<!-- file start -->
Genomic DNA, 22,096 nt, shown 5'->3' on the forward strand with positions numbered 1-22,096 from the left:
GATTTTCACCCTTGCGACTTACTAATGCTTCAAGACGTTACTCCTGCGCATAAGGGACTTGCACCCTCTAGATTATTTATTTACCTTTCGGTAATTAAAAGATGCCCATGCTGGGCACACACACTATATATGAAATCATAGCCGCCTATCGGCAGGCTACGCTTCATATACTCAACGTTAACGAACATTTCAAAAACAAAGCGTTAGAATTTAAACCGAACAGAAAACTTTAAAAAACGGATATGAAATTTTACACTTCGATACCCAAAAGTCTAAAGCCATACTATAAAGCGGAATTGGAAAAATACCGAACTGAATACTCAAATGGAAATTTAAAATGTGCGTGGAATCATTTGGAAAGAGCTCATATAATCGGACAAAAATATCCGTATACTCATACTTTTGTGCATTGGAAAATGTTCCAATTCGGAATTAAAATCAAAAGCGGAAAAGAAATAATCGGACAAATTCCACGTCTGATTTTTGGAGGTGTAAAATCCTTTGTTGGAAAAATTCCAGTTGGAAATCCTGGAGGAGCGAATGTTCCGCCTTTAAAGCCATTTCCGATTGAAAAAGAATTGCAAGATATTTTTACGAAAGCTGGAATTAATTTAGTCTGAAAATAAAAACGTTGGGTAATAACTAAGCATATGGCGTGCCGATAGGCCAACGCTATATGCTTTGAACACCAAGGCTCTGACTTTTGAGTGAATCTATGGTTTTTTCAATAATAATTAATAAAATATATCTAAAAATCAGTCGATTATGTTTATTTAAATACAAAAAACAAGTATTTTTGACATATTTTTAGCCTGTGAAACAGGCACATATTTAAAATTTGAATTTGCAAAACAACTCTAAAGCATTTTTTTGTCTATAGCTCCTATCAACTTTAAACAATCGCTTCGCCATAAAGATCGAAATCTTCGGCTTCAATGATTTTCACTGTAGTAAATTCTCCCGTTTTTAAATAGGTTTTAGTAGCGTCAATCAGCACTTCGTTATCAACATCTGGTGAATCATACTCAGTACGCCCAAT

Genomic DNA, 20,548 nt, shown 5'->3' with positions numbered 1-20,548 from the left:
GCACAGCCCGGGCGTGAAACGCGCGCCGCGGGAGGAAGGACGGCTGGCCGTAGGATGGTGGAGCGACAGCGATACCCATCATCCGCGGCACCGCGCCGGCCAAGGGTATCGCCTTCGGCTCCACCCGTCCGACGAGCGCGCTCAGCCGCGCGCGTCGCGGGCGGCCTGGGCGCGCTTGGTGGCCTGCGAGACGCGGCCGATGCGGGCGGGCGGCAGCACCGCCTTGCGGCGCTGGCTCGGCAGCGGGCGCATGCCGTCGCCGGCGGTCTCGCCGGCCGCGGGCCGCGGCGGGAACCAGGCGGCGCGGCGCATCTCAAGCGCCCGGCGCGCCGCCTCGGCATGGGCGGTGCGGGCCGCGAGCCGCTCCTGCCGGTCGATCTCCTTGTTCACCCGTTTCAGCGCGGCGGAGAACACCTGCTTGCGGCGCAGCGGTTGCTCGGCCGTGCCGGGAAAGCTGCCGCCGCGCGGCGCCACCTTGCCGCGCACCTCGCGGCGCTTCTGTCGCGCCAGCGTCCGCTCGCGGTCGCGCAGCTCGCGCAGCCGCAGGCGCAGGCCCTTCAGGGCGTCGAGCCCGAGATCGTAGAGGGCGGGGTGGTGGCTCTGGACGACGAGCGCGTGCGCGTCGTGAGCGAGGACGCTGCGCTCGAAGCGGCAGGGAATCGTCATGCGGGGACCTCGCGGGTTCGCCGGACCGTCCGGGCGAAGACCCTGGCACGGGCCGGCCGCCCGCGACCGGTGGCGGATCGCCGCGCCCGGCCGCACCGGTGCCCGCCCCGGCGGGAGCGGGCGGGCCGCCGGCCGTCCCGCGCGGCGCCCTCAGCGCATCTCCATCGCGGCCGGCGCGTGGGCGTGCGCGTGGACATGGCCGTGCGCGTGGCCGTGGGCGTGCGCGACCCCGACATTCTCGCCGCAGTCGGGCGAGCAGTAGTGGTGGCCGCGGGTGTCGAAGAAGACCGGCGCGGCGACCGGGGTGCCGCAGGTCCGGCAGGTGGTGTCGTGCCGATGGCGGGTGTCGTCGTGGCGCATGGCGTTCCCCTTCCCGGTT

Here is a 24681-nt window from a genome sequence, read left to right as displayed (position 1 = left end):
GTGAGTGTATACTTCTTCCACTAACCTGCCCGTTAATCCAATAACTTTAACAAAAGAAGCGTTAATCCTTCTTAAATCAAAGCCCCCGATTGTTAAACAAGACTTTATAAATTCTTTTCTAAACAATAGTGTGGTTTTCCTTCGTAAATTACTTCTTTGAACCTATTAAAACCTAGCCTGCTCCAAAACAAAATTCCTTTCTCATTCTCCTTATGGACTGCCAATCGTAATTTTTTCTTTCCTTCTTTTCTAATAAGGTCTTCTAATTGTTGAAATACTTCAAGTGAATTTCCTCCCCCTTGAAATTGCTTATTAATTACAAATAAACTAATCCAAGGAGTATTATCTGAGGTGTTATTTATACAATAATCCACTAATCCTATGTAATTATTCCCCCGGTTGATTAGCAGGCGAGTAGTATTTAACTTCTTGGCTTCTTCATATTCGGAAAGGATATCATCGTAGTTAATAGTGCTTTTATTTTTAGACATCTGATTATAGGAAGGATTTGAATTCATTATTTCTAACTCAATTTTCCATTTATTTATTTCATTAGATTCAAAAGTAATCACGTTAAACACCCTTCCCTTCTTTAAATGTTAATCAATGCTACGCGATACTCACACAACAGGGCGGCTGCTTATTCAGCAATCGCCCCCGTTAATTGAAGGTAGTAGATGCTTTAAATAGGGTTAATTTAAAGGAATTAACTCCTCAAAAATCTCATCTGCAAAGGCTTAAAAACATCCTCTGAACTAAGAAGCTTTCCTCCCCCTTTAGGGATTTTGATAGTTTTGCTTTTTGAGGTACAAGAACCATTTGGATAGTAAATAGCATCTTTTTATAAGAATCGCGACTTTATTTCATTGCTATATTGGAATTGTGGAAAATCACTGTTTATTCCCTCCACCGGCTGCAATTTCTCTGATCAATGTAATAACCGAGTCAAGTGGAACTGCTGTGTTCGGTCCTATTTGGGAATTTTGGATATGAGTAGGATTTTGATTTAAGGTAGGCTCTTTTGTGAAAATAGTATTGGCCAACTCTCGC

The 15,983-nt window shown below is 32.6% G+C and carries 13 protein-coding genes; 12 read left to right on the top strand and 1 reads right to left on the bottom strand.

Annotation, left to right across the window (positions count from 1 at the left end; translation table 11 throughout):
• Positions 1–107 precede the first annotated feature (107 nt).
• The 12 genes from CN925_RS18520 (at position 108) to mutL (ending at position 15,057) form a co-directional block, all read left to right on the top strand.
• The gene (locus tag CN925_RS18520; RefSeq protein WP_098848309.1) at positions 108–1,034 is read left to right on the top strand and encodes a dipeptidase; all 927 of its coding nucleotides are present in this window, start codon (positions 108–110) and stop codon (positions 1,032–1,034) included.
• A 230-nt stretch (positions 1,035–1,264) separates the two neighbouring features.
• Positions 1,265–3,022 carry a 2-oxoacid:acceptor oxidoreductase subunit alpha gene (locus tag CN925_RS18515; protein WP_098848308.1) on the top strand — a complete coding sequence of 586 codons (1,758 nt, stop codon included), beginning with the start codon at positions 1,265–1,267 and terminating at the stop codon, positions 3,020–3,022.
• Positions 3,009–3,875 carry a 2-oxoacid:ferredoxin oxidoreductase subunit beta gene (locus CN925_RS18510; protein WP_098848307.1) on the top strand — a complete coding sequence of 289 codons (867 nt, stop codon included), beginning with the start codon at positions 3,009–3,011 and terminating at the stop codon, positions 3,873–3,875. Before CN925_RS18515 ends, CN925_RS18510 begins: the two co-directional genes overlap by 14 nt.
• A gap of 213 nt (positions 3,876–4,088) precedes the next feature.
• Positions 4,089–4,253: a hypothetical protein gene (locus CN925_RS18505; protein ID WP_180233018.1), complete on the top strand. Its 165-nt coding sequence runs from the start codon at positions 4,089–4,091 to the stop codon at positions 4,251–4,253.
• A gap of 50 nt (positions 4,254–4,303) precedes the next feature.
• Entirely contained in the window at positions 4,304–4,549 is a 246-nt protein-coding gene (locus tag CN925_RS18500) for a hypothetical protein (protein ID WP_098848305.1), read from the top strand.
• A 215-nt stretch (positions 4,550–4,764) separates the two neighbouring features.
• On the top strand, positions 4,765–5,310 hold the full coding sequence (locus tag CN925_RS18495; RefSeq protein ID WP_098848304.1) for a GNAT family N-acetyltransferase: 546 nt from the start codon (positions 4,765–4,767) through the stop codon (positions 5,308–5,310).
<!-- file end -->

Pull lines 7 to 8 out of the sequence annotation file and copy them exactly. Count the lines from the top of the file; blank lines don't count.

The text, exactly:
The 15,983-nt window shown below is 32.6% G+C and carries 13 protein-coding genes; 12 read left to right on the top strand and 1 reads right to left on the bottom strand.

Annotation, left to right across the window (positions count from 1 at the left end; translation table 11 throughout):